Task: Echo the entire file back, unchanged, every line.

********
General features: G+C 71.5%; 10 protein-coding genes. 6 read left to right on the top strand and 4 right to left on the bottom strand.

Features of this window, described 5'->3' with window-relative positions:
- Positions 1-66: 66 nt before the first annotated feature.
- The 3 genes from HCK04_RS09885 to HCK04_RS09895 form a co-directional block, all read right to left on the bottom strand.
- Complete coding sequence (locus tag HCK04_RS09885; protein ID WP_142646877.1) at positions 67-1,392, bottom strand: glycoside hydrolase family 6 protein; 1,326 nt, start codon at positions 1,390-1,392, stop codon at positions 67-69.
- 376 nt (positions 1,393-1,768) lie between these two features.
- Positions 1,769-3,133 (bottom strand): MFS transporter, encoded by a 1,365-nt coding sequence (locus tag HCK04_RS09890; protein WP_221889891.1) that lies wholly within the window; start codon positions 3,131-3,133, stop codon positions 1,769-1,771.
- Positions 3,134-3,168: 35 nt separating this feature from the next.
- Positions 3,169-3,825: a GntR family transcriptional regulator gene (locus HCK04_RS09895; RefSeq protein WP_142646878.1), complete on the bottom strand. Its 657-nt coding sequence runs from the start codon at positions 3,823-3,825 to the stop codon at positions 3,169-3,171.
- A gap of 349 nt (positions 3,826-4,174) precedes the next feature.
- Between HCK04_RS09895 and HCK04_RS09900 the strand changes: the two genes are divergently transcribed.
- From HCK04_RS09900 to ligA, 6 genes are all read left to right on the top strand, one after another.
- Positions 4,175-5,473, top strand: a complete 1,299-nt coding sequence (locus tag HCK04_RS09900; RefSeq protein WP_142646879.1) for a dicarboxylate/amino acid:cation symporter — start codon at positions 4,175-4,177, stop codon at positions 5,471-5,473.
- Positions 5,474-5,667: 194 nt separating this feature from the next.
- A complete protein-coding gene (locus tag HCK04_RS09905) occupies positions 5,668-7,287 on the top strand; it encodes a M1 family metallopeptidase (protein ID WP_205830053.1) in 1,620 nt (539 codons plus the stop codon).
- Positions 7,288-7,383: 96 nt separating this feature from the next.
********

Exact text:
General features: G+C 71.5%; 10 protein-coding genes. 6 read left to right on the top strand and 4 right to left on the bottom strand.

Features of this window, described 5'->3' with window-relative positions:
- Positions 1-66: 66 nt before the first annotated feature.
- The 3 genes from HCK04_RS09885 to HCK04_RS09895 form a co-directional block, all read right to left on the bottom strand.
- Complete coding sequence (locus tag HCK04_RS09885; protein ID WP_142646877.1) at positions 67-1,392, bottom strand: glycoside hydrolase family 6 protein; 1,326 nt, start codon at positions 1,390-1,392, stop codon at positions 67-69.
- 376 nt (positions 1,393-1,768) lie between these two features.
- Positions 1,769-3,133 (bottom strand): MFS transporter, encoded by a 1,365-nt coding sequence (locus tag HCK04_RS09890; protein WP_221889891.1) that lies wholly within the window; start codon positions 3,131-3,133, stop codon positions 1,769-1,771.
- Positions 3,134-3,168: 35 nt separating this feature from the next.
- Positions 3,169-3,825: a GntR family transcriptional regulator gene (locus HCK04_RS09895; RefSeq protein WP_142646878.1), complete on the bottom strand. Its 657-nt coding sequence runs from the start codon at positions 3,823-3,825 to the stop codon at positions 3,169-3,171.
- A gap of 349 nt (positions 3,826-4,174) precedes the next feature.
- Between HCK04_RS09895 and HCK04_RS09900 the strand changes: the two genes are divergently transcribed.
- From HCK04_RS09900 to ligA, 6 genes are all read left to right on the top strand, one after another.
- Positions 4,175-5,473, top strand: a complete 1,299-nt coding sequence (locus tag HCK04_RS09900; RefSeq protein WP_142646879.1) for a dicarboxylate/amino acid:cation symporter — start codon at positions 4,175-4,177, stop codon at positions 5,471-5,473.
- Positions 5,474-5,667: 194 nt separating this feature from the next.
- A complete protein-coding gene (locus tag HCK04_RS09905) occupies positions 5,668-7,287 on the top strand; it encodes a M1 family metallopeptidase (protein ID WP_205830053.1) in 1,620 nt (539 codons plus the stop codon).
- Positions 7,288-7,383: 96 nt separating this feature from the next.